Author Ben Teitelbaum Discusses the Reception of His Book ‘War for Eternity’


In a special interview on Wednesday’s Tennessee Star Report with Michael Patrick Leahy – broadcast on Nashville’s Talk Radio 98.3 and 1510 WLAC weekdays from 5:00 a.m. to 8:00 a.m.- Leahy and Carmichael welcome back Ben Teitelbaum who wrote the book called “War for Eternity: Inside Bannon’s Far-Right Circle of Global Power Brokers.”

During the third hour, Teitelbaum described his personal politics and admitted that because of its complex nature it was difficult for him to find a home within one political ideology. He went on to describe how his book has been received by different political points of view noting that it was the Jeb Bushes and Paul Ryans of the world that particularly seemed disturbed with Steve Banon.

Leahy: We are joined now by a good friend and all-star panelist Crom Carmichael. And we are joined on the newsmakers line by our new friend Professor Benjamin Teitelbaum from the University of Colorado at Boulder. Author of the new book “War for Eternity: Inside Steve Bannon’s Far-Right Circle of Power Brokers.” Ben, welcome back.

Teitelbaum: It’s a pleasure to be with you, Michael.

Leahy: Ben, we had such an interesting conversation last time. Crom was here in the studio and he was writing down notes. He wants to ask you a whole bunch of questions. This is a friendly dialogue. This is not left versus right at all. Even though we’re Conservative on our end.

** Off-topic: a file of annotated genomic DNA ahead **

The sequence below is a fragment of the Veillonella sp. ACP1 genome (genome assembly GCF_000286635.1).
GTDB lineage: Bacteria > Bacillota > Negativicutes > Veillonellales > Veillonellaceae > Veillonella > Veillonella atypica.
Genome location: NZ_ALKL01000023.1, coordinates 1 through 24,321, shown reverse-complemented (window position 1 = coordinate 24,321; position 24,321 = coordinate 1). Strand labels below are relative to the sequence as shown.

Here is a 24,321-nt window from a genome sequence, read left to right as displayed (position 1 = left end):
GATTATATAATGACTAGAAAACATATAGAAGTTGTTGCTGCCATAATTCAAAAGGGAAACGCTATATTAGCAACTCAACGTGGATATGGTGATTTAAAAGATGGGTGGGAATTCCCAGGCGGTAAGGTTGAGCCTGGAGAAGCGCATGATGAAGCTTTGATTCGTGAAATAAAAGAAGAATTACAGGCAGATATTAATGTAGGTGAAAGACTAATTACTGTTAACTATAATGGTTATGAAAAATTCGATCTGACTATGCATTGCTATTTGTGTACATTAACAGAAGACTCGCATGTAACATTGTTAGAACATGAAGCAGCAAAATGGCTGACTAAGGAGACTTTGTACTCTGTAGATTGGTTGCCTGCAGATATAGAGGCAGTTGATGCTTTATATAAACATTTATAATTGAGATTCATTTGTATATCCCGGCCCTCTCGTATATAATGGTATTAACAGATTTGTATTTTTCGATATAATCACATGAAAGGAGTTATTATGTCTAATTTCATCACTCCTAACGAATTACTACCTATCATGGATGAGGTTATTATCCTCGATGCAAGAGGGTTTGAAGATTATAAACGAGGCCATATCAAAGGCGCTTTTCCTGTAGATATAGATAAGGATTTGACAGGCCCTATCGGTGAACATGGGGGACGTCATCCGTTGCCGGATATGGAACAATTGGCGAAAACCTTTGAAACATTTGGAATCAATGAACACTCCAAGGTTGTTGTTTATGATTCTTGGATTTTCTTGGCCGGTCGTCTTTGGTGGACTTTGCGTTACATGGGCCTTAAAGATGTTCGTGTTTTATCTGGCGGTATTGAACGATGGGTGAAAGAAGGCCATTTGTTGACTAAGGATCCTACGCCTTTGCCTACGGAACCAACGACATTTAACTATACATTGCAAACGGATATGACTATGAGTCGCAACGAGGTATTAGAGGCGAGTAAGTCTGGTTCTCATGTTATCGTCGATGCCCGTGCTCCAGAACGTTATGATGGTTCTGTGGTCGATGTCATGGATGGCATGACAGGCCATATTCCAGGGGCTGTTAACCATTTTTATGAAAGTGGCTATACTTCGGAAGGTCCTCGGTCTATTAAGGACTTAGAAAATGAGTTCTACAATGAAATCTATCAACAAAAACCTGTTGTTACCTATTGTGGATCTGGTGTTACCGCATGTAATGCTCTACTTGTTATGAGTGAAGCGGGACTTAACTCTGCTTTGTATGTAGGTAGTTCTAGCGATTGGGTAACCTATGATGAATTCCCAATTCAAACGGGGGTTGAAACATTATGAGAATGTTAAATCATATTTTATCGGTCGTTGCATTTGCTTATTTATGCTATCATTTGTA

And Crom has some questions he wants to ask you about this. We found your book enlightening and very interesting. Your approach I thought was quite honest in the way you discussed Steve Bannon and his objectives. But I wanted to bring Crom in right now and he wants to ask you a couple of questions about your own personal world view.

Carmichael: Ben, thanks for coming back on.

Teitelbaum: It’s a pleasure.

Carmichael: I’m really fascinated by you because you’ve actually dug into Steve Bannon’s thinking a lot and Steve Bannon has been a very very strong proponent that China is not a competitor but is really an adversary and they need to be treated as an adversary and not as a competitor. So I’m curious with you doing all of that digging and with this COVID-19 coming out of China.

I’m kind of curious because you are out in Colorado which I guess is defined as kind of a purple state. Meaning it can go either way. You have a governor who is a relatively fiscally conservative person and socially liberal I think is how he used to describe himself. So I’m curious what you think about the politics and the economic effect of the coronavirus.

Teitelbaum: It’s exceptionally complicated of course as all of these things are. If we just start with the opening part of your question about how we look to China. If I’m understanding the subtext of it in this context I think I’m by no means an epidemiologist and I wouldn’t want to weigh in on theory’s of the virus’s origin myself.